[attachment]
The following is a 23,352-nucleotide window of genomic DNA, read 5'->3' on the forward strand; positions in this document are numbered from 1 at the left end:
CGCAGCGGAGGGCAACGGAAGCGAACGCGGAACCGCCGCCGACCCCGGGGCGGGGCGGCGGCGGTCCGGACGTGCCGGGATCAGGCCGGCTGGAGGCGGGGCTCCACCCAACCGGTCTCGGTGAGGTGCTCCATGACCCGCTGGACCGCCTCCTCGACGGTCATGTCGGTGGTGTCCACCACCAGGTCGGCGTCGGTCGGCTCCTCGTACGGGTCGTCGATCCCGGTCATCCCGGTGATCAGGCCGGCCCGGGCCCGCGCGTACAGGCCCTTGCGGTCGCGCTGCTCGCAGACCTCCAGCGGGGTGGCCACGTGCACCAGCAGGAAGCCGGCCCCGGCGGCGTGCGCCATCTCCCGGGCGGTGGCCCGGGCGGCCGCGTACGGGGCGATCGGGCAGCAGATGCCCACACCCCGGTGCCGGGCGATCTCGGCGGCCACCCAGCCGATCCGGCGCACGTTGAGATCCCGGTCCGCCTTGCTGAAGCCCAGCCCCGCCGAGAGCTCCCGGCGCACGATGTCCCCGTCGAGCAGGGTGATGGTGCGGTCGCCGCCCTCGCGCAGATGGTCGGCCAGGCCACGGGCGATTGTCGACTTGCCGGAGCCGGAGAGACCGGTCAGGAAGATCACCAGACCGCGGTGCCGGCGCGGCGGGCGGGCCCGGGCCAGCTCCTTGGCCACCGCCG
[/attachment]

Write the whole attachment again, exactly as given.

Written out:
The following is a 23,352-nucleotide window of genomic DNA, read 5'->3' on the forward strand; positions in this document are numbered from 1 at the left end:
CGCAGCGGAGGGCAACGGAAGCGAACGCGGAACCGCCGCCGACCCCGGGGCGGGGCGGCGGCGGTCCGGACGTGCCGGGATCAGGCCGGCTGGAGGCGGGGCTCCACCCAACCGGTCTCGGTGAGGTGCTCCATGACCCGCTGGACCGCCTCCTCGACGGTCATGTCGGTGGTGTCCACCACCAGGTCGGCGTCGGTCGGCTCCTCGTACGGGTCGTCGATCCCGGTCATCCCGGTGATCAGGCCGGCCCGGGCCCGCGCGTACAGGCCCTTGCGGTCGCGCTGCTCGCAGACCTCCAGCGGGGTGGCCACGTGCACCAGCAGGAAGCCGGCCCCGGCGGCGTGCGCCATCTCCCGGGCGGTGGCCCGGGCGGCCGCGTACGGGGCGATCGGGCAGCAGATGCCCACACCCCGGTGCCGGGCGATCTCGGCGGCCACCCAGCCGATCCGGCGCACGTTGAGATCCCGGTCCGCCTTGCTGAAGCCCAGCCCCGCCGAGAGCTCCCGGCGCACGATGTCCCCGTCGAGCAGGGTGATGGTGCGGTCGCCGCCCTCGCGCAGATGGTCGGCCAGGCCACGGGCGATTGTCGACTTGCCGGAGCCGGAGAGACCGGTCAGGAAGATCACCAGACCGCGGTGCCGGCGCGGCGGGCGGGCCCGGGCCAGCTCCTTGGCCACCGCCG